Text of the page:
A: When I started writing Tales, I had to write 800 words a day, come hell or high water. I was a columnist and couldn't fret over the fact that each column wasn't the best thing I'd ever written. Now I can take my time — I'm as pokey as hell. At best I can write a page a day, and I'm now a terrible procrastinator filled with self-doubt half the time.
Q: Is this because you're older?
A: I don't think so. It's because I'm my own best critic. Writing has become an increasingly agonizing problem for me, but I think that has more to do with perfectionism setting in than aging — or anything else. I want the language to be pretty, and that takes a while.
Q: Why did you become a writer in the first place?
A: From a very early age it was my instinct to be a storyteller. I was the kid who sat everybody down around the campfire and told them ghost stories about North Carolina, stories that I dramatized for my own use after I read a book called "Tar Heel Ghosts." And I had a great English teacher in high school who made me feel wonderful about myself because I could write.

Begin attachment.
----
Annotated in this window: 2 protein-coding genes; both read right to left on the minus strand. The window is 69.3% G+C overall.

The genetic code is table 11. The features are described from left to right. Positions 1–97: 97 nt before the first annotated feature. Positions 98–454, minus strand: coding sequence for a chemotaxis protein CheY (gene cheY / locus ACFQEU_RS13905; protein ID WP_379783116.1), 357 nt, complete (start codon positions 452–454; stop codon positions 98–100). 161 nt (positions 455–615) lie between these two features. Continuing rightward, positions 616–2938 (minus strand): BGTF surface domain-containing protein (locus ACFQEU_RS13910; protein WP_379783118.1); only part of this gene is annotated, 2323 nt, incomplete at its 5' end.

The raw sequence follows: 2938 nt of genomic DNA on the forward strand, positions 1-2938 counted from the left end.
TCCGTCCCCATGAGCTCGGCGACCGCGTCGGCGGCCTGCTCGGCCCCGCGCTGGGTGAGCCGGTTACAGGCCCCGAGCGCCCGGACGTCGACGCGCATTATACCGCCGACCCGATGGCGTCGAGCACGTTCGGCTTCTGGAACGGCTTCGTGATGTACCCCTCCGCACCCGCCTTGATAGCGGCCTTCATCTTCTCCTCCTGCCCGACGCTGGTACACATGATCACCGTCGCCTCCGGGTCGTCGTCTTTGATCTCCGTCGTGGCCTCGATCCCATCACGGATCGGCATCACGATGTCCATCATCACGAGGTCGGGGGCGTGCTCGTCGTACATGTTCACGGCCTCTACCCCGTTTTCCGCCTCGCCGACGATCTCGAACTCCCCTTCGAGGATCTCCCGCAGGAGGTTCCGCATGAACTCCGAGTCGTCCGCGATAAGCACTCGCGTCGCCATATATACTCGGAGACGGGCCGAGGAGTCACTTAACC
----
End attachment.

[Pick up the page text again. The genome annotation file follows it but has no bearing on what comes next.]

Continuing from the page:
Later, I realized I could fix things by writing. I could tell the story of something painful and give it harmony and purpose. Most of life is chaos, and the job of a writer is to sort things out in some way — maybe not with a happy ending, but at least show a pattern. That's always been useful to me. I've written in the midst of painful breakups. I wrote about AIDS when it was just hitting us.
Q: Do you think Tales helped to normalize homosexuality in this country?